• Y10TTECHNICAL SUBJECTS COVERED BY FORMER US CLASSIFICATION
    • Y10T307/00Electrical transmission or interconnection systems
    • Y10T307/74Switching systems
    • Y10T307/747Plural switches

Abstract

A photovoltaic (PV) monitoring system may employ combiner switches, string switches (109-111), and charge controller switches to test the health of a PV installation. Combiner switches and string switches may be used to alter the topology of the PV installation (100) as health measurements are collected by centralized sensor units. Charge controller switches may be used to supply test current at night.

Description

PHOTOVOLTAIC SELF - TEST SYSTEM WITH COMBINER SWITCHING AND CHARGE CONTROLL SWITCHING

CROSS-REFERENCE TO RELATED APPLICATIONS: This application is a

continuation-in-part of prior-filed U.S. Non-Provisional Application No. 13/440,991 titled "PV monitoring system with combiner switching and charge controller

switching" filed April 5, 2012.

FIELD OF THE DISCLOSURE [0001] The disclosure is related to a system, apparatus, and method for testing and monitoring the characteristics and performance of photovoltaic (PV) installations.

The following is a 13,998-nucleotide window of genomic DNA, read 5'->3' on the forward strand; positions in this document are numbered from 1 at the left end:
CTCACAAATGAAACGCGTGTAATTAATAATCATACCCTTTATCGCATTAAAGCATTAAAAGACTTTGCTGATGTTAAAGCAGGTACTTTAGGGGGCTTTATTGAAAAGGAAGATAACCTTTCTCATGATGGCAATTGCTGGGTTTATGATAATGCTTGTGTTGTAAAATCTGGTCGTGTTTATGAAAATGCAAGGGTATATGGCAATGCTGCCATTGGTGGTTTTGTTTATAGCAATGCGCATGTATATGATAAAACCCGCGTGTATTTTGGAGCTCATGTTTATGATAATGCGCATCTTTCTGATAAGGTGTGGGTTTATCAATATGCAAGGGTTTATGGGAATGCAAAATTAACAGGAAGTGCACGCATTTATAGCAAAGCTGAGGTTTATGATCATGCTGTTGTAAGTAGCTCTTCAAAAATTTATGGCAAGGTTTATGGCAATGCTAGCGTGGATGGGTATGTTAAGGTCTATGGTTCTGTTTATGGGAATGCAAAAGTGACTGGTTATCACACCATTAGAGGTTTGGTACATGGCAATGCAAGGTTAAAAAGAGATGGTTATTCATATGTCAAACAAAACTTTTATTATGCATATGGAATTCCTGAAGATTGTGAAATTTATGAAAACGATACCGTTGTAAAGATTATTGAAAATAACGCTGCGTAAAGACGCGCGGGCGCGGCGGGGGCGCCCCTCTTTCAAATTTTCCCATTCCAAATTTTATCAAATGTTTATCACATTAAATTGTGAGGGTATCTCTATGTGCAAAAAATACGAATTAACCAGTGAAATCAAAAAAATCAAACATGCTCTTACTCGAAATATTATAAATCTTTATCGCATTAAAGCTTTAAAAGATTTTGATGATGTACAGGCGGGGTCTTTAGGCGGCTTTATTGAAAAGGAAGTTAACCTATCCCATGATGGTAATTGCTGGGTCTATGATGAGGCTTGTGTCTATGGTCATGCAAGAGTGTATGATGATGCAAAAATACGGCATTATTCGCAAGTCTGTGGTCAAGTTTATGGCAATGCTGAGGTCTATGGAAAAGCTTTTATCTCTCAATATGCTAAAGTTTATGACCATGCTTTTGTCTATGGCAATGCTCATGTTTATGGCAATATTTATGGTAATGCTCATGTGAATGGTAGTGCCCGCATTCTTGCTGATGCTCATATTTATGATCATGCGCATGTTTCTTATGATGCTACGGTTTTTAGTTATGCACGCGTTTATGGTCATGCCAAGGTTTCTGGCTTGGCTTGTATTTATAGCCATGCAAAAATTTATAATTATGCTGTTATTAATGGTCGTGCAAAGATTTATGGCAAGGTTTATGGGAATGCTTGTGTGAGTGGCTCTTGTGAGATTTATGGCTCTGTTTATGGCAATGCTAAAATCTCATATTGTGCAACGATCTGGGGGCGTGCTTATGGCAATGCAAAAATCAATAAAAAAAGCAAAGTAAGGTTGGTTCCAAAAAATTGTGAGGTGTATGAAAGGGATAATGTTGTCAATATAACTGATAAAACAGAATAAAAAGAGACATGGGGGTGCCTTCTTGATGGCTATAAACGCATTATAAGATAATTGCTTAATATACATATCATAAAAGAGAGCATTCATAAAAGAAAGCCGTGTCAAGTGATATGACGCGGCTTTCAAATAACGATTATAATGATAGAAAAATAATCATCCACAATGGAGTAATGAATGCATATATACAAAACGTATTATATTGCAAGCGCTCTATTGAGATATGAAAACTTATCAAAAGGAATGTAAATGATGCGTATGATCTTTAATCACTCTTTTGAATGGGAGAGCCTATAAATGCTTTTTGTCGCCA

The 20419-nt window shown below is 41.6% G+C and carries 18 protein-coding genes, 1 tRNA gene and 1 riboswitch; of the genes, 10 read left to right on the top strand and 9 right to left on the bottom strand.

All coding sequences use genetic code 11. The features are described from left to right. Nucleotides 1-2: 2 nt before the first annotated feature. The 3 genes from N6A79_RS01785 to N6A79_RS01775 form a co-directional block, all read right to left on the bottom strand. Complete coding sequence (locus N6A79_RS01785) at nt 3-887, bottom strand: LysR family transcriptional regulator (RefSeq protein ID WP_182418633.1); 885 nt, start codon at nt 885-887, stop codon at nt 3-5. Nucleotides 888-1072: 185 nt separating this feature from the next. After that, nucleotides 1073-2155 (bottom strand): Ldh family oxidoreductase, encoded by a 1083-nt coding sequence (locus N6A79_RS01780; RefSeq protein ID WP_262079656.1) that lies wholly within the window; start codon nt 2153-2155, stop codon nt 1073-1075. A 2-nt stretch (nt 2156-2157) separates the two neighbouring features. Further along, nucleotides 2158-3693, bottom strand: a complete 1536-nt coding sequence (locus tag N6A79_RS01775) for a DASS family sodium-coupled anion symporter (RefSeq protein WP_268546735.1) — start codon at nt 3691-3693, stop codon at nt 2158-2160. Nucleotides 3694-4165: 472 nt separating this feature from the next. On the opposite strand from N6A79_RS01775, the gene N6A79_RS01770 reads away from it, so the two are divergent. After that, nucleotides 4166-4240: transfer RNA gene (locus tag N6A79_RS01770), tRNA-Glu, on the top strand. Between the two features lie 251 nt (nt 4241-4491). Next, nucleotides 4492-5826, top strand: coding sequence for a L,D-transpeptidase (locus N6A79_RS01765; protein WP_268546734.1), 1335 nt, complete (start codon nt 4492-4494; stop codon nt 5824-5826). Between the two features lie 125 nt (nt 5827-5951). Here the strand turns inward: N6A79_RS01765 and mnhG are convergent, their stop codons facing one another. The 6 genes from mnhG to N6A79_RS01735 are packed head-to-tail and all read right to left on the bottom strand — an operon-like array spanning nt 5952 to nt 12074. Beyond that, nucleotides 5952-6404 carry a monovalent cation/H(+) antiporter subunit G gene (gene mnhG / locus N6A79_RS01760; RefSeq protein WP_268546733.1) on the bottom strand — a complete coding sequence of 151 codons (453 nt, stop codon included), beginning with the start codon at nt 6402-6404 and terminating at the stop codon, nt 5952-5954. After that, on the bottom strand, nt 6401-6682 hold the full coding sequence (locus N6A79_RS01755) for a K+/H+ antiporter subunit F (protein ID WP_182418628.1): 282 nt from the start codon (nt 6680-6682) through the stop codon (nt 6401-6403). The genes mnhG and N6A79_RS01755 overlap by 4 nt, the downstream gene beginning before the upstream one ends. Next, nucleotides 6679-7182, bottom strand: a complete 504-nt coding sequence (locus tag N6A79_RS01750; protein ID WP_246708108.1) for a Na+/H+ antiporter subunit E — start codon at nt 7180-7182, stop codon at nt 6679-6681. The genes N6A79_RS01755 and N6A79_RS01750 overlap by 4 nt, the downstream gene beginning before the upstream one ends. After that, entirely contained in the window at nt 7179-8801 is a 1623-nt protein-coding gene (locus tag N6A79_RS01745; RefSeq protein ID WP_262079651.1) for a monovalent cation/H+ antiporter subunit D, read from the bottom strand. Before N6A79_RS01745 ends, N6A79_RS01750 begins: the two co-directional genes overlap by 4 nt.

BACKGROUND OF THE DISCLOSURE

[0002] Conventional PV string-monitoring systems may situate a plurality of sensors in the PV combiner boxes where multiple strings converge. Conventional PV module- monitoring systems may incorporate sensors in the modules or module junction

boxes. In both cases, costly sensor modules may be duplicated. The disclosure

provides systems, devices, configurations, and method for testing the health of a

plurality of modules and combiner boxes with fewer sensor modules than

conventional systems by using distributed switches to vary the topology of the

installation during testing and centralized sensor units to measure the characteristics of the traversed topologies.

BRIEF DESCRIPTION OF THE DRAWINGS

[0003] Example embodiments are illustrated by way of example and not limitation in the figures of the accompanying drawings, and in which:

[0004] FIG. 1 illustrates a first example embodiment of a PV combiner unit.

[0005] FIG. 2 illustrates a second example embodiment of a PV combiner unit.

[0006] FIG. 3 illustrates a first example embodiment of a PV sensor unit.

[0007] FIG. 4 illustrates a first example embodiment of a charge controller unit. [0008] FIG. 5 illustrates a fourth example embodiment of a PV combiner unit.

[0009] FIG. 6 illustrates a fifth example embodiment of a PV combiner unit.

[0010] FIG. 7 illustrates a first example embodiment of four string switching units coupled with an example PV string.

[0011] FIG. 8 illustrates a second example embodiment of four string switching units coupled with an example PV string.

[0012] FIG. 9 illustrates an example embodiment of a method for testing a PV installation comprising a plurality of parallel PV strings.